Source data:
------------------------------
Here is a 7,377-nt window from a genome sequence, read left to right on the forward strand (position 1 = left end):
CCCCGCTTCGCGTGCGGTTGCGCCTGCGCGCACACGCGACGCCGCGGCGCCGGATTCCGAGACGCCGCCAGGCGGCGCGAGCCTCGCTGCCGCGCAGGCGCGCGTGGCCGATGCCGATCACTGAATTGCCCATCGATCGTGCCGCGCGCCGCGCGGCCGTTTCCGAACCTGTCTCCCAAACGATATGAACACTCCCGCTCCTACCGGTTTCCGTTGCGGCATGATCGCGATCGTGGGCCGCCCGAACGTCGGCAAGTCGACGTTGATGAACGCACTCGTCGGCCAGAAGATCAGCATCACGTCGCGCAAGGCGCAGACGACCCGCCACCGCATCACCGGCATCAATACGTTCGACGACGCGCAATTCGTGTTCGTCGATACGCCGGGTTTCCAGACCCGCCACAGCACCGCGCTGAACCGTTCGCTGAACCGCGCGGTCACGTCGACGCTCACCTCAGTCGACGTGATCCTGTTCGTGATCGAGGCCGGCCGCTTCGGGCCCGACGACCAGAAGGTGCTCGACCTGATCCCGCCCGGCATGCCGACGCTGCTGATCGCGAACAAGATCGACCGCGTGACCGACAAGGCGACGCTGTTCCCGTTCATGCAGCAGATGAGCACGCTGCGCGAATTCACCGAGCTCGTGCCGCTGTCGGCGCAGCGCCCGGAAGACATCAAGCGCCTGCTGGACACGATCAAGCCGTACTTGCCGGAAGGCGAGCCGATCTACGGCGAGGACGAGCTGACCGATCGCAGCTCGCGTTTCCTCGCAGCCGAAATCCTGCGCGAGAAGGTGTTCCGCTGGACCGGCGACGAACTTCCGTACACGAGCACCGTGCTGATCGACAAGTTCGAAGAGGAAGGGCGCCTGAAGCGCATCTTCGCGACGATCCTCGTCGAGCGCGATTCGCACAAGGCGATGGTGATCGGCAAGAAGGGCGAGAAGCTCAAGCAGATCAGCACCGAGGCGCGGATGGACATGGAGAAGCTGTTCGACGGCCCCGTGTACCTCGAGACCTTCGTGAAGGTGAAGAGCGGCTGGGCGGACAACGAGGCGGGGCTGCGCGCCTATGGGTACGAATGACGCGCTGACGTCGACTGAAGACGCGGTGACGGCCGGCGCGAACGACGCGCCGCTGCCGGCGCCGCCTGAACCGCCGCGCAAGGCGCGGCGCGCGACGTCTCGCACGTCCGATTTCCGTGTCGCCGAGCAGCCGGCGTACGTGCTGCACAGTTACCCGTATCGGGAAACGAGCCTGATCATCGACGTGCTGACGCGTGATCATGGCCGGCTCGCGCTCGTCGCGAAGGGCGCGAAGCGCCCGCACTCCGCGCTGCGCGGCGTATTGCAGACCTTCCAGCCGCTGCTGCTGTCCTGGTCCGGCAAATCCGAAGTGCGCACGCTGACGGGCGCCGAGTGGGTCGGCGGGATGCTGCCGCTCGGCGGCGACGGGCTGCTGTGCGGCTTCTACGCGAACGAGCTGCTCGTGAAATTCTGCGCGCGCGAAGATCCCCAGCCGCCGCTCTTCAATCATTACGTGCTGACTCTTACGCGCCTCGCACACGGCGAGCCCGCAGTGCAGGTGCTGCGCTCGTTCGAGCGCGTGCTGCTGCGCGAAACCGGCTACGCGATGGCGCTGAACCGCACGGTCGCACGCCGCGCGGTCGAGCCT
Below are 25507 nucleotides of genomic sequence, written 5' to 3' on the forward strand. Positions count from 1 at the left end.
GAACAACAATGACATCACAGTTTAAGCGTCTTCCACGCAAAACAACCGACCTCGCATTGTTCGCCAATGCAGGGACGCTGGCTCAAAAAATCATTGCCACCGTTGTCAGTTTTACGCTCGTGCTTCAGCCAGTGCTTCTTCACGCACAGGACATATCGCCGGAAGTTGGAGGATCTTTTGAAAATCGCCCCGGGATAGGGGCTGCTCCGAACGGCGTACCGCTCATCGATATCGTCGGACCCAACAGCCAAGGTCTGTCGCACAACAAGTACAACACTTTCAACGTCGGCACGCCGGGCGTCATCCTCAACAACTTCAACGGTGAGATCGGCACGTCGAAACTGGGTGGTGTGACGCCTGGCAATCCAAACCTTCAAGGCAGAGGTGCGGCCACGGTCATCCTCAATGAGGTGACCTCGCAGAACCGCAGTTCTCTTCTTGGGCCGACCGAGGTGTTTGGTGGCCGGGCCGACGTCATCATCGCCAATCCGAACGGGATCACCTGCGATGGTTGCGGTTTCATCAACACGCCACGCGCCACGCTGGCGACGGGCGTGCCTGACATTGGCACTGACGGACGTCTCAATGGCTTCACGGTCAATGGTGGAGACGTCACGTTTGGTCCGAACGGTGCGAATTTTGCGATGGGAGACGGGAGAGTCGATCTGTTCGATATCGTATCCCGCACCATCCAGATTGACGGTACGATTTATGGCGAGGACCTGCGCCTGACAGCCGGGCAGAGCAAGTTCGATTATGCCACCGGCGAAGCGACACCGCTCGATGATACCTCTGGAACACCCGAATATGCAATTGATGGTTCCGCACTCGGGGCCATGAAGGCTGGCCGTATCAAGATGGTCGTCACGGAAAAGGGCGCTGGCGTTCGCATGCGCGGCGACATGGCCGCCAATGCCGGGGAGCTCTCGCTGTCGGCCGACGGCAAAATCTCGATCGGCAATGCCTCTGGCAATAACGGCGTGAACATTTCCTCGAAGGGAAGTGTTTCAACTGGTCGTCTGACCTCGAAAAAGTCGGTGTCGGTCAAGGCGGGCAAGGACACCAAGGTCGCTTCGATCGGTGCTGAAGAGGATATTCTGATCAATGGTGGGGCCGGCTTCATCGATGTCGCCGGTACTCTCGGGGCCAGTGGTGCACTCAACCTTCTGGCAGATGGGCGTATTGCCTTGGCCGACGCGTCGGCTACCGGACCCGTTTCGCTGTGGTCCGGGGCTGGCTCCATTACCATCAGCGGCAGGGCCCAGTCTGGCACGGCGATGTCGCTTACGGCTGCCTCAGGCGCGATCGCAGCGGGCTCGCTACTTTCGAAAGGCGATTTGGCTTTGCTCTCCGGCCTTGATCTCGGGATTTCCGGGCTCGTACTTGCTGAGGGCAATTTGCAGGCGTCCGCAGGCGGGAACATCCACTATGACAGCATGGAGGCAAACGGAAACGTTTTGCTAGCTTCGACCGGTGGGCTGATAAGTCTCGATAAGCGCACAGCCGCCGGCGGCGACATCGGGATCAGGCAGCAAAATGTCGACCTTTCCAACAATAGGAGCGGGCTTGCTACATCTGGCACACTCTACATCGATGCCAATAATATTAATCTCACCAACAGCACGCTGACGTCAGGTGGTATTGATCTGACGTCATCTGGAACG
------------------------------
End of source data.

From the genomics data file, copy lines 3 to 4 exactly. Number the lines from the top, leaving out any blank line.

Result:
Below are 25507 nucleotides of genomic sequence, written 5' to 3' on the forward strand. Positions count from 1 at the left end.
GAACAACAATGACATCACAGTTTAAGCGTCTTCCACGCAAAACAACCGACCTCGCATTGTTCGCCAATGCAGGGACGCTGGCTCAAAAAATCATTGCCACCGTTGTCAGTTTTACGCTCGTGCTTCAGCCAGTGCTTCTTCACGCACAGGACATATCGCCGGAAGTTGGAGGATCTTTTGAAAATCGCCCCGGGATAGGGGCTGCTCCGAACGGCGTACCGCTCATCGATATCGTCGGACCCAACAGCCAAGGTCTGTCGCACAACAAGTACAACACTTTCAACGTCGGCACGCCGGGCGTCATCCTCAACAACTTCAACGGTGAGATCGGCACGTCGAAACTGGGTGGTGTGACGCCTGGCAATCCAAACCTTCAAGGCAGAGGTGCGGCCACGGTCATCCTCAATGAGGTGACCTCGCAGAACCGCAGTTCTCTTCTTGGGCCGACCGAGGTGTTTGGTGGCCGGGCCGACGTCATCATCGCCAATCCGAACGGGATCACCTGCGATGGTTGCGGTTTCATCAACACGCCACGCGCCACGCTGGCGACGGGCGTGCCTGACATTGGCACTGACGGACGTCTCAATGGCTTCACGGTCAATGGTGGAGACGTCACGTTTGGTCCGAACGGTGCGAATTTTGCGATGGGAGACGGGAGAGTCGATCTGTTCGATATCGTATCCCGCACCATCCAGATTGACGGTACGATTTATGGCGAGGACCTGCGCCTGACAGCCGGGCAGAGCAAGTTCGATTATGCCACCGGCGAAGCGACACCGCTCGATGATACCTCTGGAACACCCGAATATGCAATTGATGGTTCCGCACTCGGGGCCATGAAGGCTGGCCGTATCAAGATGGTCGTCACGGAAAAGGGCGCTGGCGTTCGCATGCGCGGCGACATGGCCGCCAATGCCGGGGAGCTCTCGCTGTCGGCCGACGGCAAAATCTCGATCGGCAATGCCTCTGGCAATAACGGCGTGAACATTTCCTCGAAGGGAAGTGTTTCAACTGGTCGTCTGACCTCGAAAAAGTCGGTGTCGGTCAAGGCGGGCAAGGACACCAAGGTCGCTTCGATCGGTGCTGAAGAGGATATTCTGATCAATGGTGGGGCCGGCTTCATCGATGTCGCCGGTACTCTCGGGGCCAGTGGTGCACTCAACCTTCTGGCAGATGGGCGTATTGCCTTGGCCGACGCGTCGGCTACCGGACCCGTTTCGCTGTGGTCCGGGGCTGGCTCCATTACCATCAGCGGCAGGGCCCAGTCTGGCACGGCGATGTCGCTTACGGCTGCCTCAGGCGCGATCGCAGCGGGCTCGCTACTTTCGAAAGGCGATTTGGCTTTGCTCTCCGGCCTTGATCTCGGGATTTCCGGGCTCGTACTTGCTGAGGGCAATTTGCAGGCGTCCGCAGGCGGGAACATCCACTATGACAGCATGGAGGCAAACGGAAACGTTTTGCTAGCTTCGACCGGTGGGCTGATAAGTCTCGATAAGCGCACAGCCGCCGGCGGCGACATCGGGATCAGGCAGCAAAATGTCGACCTTTCCAACAATAGGAGCGGGCTTGCTACATCTGGCACACTCTACATCGATGCCAATAATATTAATCTCACCAACAGCACGCTGACGTCAGGTGGTATTGATCTGACGTCATCTGGAACG